> randomness is added.  Descendant pools can compare counters and mix in
> their parent when the counters don’t match.  Then when RAND_poll is
> called, or perhaps a new routine RAND_poll_system, it goes into the global
> pool and eventually all other pools will get it (whitened with their current
> state).  RAND_poll isn’t documented.
>
> The only thing the pool should care about is that it's been initialized or not,
> and if it needs to add more data to it or not.

In order to maintain conceptual compatibility with the current API, I think that when someone does RAND_poll or RAND_add, they are expecting it to be be used.  I think having a "added_count" field in every pool, and doing a check is simple way to ensure that changes to the global pool propagate down.

> You might also want to take a look at something like:
> https://github.com/smuellerDD/chacha20_drng/blob/master/chacha20_drn
> g.c

Is there any reason why this is better than the other mechanisms?

> > We want to be able to save the current global state – write to a BIO – and
> restore it – read from a BIO.  This will let us reasonably work in low-
> randomness situations like system boot.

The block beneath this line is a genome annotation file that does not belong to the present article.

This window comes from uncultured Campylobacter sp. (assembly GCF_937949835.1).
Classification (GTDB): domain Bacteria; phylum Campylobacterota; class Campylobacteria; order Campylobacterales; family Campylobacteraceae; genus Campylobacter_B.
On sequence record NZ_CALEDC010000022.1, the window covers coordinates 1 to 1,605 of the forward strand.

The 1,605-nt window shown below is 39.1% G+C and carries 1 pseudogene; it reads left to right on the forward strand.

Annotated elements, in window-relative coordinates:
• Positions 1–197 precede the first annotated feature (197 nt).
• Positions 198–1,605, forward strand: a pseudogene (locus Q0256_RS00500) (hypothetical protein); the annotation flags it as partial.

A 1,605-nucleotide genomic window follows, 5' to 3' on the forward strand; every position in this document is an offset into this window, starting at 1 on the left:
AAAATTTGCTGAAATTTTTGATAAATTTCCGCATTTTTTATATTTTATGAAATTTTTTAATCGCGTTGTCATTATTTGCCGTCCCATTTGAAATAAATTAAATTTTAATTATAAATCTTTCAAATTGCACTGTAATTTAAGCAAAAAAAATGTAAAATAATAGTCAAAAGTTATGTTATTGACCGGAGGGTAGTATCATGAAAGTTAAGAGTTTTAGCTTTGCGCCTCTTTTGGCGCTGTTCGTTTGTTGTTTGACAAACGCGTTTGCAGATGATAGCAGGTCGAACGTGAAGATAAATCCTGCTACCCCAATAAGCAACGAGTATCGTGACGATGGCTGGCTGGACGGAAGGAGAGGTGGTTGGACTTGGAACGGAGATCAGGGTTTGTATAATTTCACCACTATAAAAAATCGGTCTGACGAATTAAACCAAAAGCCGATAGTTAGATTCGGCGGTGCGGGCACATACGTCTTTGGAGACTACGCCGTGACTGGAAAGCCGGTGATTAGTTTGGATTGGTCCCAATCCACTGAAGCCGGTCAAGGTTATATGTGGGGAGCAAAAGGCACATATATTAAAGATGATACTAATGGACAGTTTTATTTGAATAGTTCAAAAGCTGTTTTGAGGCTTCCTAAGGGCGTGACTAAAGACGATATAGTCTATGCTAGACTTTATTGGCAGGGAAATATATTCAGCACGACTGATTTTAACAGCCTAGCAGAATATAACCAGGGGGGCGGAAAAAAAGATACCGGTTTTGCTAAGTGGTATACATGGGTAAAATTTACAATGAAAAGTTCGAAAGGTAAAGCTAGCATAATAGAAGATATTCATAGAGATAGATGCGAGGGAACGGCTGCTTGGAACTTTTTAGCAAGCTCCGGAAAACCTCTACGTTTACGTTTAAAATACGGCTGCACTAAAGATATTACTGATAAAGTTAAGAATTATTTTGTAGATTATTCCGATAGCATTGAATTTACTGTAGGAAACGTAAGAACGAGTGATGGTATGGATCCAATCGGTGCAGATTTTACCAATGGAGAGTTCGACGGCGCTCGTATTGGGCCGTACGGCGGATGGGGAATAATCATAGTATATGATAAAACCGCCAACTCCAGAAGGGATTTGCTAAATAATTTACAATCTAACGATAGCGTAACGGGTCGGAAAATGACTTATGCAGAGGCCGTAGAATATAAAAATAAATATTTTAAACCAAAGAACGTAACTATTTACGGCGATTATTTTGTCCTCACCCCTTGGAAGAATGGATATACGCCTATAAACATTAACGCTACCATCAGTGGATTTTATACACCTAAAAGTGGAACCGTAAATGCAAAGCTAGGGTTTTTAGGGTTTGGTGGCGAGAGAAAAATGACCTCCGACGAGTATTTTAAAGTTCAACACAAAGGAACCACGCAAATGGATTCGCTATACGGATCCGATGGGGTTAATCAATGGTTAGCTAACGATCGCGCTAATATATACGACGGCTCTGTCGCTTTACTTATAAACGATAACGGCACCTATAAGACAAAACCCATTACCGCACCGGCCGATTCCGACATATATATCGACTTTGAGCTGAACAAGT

>
> Ideally we should refuse to operate in a situation where the kernel didn't
> initialize it's RNG yet. I only know about Linux being broken in this regard, and
> getrandom() / getentropy() really should be available on them by now. I
> don't think we should add a workaround by reading 1 byte from
> /dev/random if getrandom() isn't available.

We're not yet in the ideal world, and all the world's not a modern Linux kernel :)  I believe we need to give applications an "escape hatch" to let them read/write the global state.  And also think of embedded devices where perhaps the state is in NVRAM.

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Re: Work on a new RNG for OpenSSL

Blumenthal, Uri - 0553 - MITLL
In reply to this post by OpenSSL - Dev mailing list
    > Pseudorandomness of the output has been a design goal/requirement only
    > in SHA-3 family. Any prior hash function’s exhibition of this property is
    > coincidental.
    >
    > Therefore I suggest using SHA3 instead.
   
    Is pseudorandomness a requirement?  Or is it the "50% chance of a bitflip"?

For [P]RNG?! In one word: yes.

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Re: Work on a new RNG for OpenSSL

OpenSSL - Dev mailing list
In reply to this post by OpenSSL - Dev mailing list
On 06/26/2017 09:17 AM, Salz, Rich wrote:

[snip]

> Does this make sense?  Are there holes?

Even without the snipping, the proposal is very incomplete.
Insofar as any hole that is not explicitly closed should
be presumed open, then yes, there are many holes.

What's your threat model?  I know that sounds like a cliché,
but it's actually important.

In particular, in my world the #1 threat against any PRNG
is improper seeding.